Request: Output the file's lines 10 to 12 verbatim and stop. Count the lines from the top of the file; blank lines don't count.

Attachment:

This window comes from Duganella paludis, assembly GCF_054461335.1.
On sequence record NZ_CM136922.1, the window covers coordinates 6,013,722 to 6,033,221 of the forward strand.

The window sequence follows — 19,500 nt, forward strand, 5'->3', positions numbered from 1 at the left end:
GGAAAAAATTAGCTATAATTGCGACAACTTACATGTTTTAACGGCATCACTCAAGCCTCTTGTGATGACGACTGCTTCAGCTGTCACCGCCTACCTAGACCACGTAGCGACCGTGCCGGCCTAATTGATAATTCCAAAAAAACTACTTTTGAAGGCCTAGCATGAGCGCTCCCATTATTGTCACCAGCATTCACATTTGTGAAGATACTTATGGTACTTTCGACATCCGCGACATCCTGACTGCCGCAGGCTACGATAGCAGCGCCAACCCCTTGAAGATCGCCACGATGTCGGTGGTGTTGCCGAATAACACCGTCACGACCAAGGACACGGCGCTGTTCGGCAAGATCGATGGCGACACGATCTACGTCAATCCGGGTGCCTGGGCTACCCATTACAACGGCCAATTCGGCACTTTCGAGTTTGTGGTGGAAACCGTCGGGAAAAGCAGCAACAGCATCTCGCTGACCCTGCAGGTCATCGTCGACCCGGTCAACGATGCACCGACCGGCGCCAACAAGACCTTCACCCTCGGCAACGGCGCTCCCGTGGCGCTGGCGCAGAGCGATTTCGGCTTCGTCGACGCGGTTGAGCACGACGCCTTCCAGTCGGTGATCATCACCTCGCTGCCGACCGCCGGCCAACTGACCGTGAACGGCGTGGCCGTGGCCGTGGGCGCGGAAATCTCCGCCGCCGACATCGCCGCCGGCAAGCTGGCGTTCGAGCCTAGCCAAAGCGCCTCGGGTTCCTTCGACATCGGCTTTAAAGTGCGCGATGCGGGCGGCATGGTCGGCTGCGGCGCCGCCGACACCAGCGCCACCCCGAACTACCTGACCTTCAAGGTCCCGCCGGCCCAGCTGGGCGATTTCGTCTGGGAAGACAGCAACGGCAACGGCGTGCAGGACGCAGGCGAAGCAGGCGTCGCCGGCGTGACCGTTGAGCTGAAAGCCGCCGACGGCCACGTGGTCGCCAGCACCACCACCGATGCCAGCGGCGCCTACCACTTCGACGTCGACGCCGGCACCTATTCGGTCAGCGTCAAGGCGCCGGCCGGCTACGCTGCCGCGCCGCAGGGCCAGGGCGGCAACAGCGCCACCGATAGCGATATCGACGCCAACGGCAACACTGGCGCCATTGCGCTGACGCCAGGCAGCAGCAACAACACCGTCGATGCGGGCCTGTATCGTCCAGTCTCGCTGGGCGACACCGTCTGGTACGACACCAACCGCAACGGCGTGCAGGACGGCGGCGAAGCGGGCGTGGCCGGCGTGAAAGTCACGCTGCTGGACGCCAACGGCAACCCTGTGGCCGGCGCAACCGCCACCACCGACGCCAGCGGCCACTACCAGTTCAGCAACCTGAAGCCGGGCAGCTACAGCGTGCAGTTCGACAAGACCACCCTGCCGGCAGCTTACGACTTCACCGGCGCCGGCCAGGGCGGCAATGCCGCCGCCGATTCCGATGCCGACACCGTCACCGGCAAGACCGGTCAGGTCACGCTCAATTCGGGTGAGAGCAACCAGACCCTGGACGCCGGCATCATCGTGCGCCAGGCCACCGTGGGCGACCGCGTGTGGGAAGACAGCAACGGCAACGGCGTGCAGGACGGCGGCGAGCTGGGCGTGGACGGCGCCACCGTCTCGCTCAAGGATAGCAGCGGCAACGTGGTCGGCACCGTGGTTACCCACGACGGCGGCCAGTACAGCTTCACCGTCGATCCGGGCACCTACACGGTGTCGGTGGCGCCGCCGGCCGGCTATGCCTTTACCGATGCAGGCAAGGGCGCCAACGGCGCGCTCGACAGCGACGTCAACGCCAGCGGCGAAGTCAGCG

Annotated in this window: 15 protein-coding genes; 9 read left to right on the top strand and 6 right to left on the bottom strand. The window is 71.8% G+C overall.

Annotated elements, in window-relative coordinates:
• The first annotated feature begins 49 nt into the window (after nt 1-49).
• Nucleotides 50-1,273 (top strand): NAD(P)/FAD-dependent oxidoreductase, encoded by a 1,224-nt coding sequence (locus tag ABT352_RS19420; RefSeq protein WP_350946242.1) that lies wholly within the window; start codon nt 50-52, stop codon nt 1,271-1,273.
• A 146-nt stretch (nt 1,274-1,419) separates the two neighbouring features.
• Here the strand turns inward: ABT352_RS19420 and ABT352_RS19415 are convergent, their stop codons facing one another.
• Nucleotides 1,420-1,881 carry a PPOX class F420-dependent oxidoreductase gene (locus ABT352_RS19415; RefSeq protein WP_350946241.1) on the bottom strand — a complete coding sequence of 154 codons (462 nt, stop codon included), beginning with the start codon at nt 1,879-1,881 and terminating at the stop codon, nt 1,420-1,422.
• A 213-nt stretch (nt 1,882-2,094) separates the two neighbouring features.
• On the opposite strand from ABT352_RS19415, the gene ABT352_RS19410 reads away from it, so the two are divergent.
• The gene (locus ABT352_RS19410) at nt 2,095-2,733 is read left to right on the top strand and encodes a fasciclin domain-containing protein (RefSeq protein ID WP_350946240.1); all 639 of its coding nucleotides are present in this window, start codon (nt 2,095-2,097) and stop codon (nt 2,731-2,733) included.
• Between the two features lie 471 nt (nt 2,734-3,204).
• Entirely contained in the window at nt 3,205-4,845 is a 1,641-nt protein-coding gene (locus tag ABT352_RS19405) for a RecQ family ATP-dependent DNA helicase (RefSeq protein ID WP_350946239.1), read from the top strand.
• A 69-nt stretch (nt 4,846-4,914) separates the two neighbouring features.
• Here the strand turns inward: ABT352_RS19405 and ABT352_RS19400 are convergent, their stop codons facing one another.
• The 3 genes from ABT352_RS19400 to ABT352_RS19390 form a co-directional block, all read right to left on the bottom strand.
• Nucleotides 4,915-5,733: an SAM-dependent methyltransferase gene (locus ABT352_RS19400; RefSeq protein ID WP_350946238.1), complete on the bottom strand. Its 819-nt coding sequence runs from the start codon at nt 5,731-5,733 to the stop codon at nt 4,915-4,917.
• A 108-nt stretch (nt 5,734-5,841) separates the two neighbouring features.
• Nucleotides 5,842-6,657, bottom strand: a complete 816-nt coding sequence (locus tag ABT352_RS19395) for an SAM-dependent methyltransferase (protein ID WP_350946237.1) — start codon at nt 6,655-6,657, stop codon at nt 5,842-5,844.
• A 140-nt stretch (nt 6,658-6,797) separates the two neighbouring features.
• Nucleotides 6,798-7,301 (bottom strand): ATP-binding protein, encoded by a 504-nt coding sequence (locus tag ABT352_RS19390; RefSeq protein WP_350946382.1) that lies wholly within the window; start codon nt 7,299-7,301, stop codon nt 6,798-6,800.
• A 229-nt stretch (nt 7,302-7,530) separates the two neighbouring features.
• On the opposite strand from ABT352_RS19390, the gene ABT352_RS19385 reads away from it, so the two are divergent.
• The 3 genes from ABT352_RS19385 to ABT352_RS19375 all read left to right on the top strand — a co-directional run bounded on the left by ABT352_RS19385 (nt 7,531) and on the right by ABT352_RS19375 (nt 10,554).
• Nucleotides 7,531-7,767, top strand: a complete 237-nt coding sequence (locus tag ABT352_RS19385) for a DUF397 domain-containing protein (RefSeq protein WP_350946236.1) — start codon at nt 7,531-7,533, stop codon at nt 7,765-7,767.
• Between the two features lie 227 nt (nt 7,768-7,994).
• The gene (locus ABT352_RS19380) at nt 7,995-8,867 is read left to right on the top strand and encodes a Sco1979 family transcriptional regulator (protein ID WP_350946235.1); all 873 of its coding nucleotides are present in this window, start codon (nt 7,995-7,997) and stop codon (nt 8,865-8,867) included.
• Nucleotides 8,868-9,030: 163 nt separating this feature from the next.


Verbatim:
• Here the strand turns inward: ABT352_RS19420 and ABT352_RS19415 are convergent, their stop codons facing one another.
• Nucleotides 1,420-1,881 carry a PPOX class F420-dependent oxidoreductase gene (locus ABT352_RS19415; RefSeq protein WP_350946241.1) on the bottom strand — a complete coding sequence of 154 codons (462 nt, stop codon included), beginning with the start codon at nt 1,879-1,881 and terminating at the stop codon, nt 1,420-1,422.
• A 213-nt stretch (nt 1,882-2,094) separates the two neighbouring features.